Optimizing Imaging in ER-positive Metastatic Breast Cancer to Improve Clinical Outcomes - Episode 1

ER-Positive Breast Cancer and ER Testing Strategies


Gary Ulaner, MD, PhD and Jeremy Force, DO review estrogen receptor (ER)-positive breast cancer and the various strategies available for diagnosing estrogen receptor (ER)-positive breast cancer.

Gary Ulaner, MD, PhD: Hello, my name is Dr Gary Ulaner, and I’m the James and Pamela Muzzy Endowed Chair of Molecular Imaging and Therapy at the Hoag Family Cancer Institute in Irvine, California. It’s my pleasure, on behalf of OncLive®, to welcome you to this webinar, titled “Optimizing Imaging in ER-positive Metastatic Breast Cancer to Improve Clinical Outcomes.” It’s my pleasure to introduce my copresenter, Dr Jeremy Force.

Jeremy Force, DO: Hi, everyone. Thank you for allowing us this opportunity. I’m Dr Jeremy Force. I’m an assistant professor of medicine at Duke University School of Medicine in Durham, North Carolina. I focus on breast cancer and functional precision medicine, and we’re excited to talk to you about the use of functional imaging for ER [estrogen receptor]–positive breast cancer. When looking at the ER+ breast cancer landscape, we know that 70% to 75% of breast cancers diagnosed annually are hormone receptor positive or ER+, mPR [membrane progesterone receptor] positive.

This proportion of patients continues to increase because of therapeutic advancements we’ve made in breast cancer in terms of the prevalence of this disease. Breast cancer is the largest cancer among women in the entire world. This is clearly a problem, and this is clearly an issue for which we need to come up with better therapies and better diagnostics for these women and men with breast cancer, to aid the therapeutic endeavors that they’ll embark on.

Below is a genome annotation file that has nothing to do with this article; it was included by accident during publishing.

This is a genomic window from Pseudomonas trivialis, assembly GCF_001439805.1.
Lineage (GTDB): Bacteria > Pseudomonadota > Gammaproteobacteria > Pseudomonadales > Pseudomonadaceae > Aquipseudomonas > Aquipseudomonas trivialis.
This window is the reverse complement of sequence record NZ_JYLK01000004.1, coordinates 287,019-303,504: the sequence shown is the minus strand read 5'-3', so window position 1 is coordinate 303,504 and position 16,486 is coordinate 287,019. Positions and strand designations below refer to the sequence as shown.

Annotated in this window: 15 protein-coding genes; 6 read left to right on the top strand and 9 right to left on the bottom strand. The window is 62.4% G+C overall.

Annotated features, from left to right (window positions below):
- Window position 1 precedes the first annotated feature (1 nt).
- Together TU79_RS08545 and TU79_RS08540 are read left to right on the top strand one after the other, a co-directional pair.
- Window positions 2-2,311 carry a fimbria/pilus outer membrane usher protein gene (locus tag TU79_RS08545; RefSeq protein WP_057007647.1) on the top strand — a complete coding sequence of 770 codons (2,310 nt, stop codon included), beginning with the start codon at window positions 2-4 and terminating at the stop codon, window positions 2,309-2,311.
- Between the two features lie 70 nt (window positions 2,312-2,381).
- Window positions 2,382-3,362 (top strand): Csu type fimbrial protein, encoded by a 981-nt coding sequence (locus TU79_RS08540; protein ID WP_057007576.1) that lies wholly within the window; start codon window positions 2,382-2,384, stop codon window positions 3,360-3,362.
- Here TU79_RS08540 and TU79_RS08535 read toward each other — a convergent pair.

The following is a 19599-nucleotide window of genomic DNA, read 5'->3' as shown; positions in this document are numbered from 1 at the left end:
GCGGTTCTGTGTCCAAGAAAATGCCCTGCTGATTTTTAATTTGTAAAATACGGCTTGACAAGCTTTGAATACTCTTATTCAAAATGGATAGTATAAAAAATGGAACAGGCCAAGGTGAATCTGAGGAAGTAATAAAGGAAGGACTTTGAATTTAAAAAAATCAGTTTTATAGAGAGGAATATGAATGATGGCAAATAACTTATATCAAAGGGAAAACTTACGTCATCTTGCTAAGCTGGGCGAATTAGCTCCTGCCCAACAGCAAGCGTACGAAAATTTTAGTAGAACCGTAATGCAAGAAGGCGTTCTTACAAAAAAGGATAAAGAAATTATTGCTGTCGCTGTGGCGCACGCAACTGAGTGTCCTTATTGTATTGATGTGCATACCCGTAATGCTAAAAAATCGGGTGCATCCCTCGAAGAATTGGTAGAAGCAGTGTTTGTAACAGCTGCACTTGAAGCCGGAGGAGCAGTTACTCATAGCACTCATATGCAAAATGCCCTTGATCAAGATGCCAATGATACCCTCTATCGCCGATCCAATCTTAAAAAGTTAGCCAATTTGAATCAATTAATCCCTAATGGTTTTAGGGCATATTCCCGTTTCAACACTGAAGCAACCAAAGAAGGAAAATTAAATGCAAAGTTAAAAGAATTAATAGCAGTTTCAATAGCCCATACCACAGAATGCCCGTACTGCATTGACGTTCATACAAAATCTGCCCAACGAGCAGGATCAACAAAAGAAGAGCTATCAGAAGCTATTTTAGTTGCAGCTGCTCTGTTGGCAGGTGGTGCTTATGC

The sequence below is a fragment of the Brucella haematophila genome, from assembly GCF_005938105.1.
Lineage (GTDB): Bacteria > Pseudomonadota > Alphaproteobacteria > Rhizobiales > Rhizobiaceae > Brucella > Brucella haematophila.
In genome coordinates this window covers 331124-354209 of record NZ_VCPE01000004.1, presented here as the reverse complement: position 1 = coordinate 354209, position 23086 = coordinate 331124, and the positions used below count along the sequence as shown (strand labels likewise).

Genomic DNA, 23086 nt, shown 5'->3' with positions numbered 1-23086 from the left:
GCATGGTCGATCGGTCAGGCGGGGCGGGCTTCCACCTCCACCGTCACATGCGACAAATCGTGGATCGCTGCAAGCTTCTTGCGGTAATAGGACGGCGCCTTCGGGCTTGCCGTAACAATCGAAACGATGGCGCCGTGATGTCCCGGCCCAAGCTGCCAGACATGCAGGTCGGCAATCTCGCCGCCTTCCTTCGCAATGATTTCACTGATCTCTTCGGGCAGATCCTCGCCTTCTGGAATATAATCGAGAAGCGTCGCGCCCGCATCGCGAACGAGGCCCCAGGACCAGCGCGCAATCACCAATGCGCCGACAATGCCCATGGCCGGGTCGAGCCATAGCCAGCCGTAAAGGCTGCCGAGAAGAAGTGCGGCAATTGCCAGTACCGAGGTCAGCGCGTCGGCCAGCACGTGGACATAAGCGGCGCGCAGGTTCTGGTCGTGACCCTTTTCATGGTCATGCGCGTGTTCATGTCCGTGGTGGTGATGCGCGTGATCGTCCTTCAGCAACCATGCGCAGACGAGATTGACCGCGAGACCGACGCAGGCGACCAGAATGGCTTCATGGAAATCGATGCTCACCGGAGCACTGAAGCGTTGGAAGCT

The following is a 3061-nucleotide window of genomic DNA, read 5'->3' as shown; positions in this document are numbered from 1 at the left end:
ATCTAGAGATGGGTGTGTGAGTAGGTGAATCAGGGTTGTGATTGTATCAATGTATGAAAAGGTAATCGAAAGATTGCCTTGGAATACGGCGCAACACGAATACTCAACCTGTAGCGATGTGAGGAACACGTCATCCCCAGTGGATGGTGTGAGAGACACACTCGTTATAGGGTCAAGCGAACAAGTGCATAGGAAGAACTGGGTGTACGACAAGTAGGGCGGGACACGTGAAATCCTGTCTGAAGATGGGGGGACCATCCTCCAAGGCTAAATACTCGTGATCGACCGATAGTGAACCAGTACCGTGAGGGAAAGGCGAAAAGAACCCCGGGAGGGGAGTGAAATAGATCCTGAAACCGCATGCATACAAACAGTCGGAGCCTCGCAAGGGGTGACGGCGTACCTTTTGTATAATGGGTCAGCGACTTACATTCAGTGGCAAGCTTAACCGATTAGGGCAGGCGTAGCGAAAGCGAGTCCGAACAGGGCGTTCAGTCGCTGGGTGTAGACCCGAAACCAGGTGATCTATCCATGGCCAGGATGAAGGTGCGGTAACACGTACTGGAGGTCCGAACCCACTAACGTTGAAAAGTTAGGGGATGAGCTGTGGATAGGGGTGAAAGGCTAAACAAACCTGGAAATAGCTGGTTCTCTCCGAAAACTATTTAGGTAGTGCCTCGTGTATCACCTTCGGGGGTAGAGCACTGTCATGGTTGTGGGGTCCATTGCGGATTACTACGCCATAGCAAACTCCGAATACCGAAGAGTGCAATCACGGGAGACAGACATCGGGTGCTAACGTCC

The 5-year breast cancer specifics survival rate is still excellent. That also means that more patients may develop metastatic disease as time moves on. In respect to the progress we’ve made from a therapeutic advancement—going back to the 1890s with Sir George Beatson, with oophorectomy, and Dr Elwood Jensen, who discovered the estrogen receptor in the 1950s—there has been a large advancement over the last several decades, moving all the way forward with CDK4/6 pathway. We’ll get into some of the advancement and some of the data around functional imaging, not only the CDK4/6 inhibition pathway but also from an endocrine therapy perspective.

In totality, these drugs have revolutionized the field of ER+ metastatic breast cancer, which is equally great for our patients. When testing for ER+ disease, the hormone receptors that many medical oncologists and other oncologists will refer to are paramount. We’re able to identify the estrogen receptor status of tumors based on biomarkers from immunohistochemistry that we will commonly obtain from biopsies.

Those biopsies may come from primary breast masses or, in this situation, ER+ disease from metastatic sites. These help clarify the hormone receptor status but also delineate and further allow for us to determine which therapies may be appropriate for our patients. These are clearly diagnostic, and they’re predictive of endocrine therapy advantage. In that regard, there are many times that biopsies are challenging to get to. They’re validated, especially immunohistochemistry, and it’s the gold standard of predicting benefit from endocrine therapy. These core biopsies can be challenging, depending upon where they’re at.

Receptions also could be offered to patients, but it depends on which clinical situation and where the disease may lie. PET [positron emission tomography] scans—FDG [fluorodeoxyglucose]–PET scans, specifically—have shown utility in ER+ breast cancers. However, there are subsets for whom there’s a disadvantage using FDG-PET. Also, for indolent disease in general, it might not pick up all the disease that we would see in a metastatic case. Hence, our main discussion will be about the FES-PET, which has…clinical utility, and we’ll move into that moving forward. I’d like to hand this off to my esteemed colleague Dr Ulaner to take us through some of the FES-PET molecular imaging therapies.

Transcript Edited for Clarity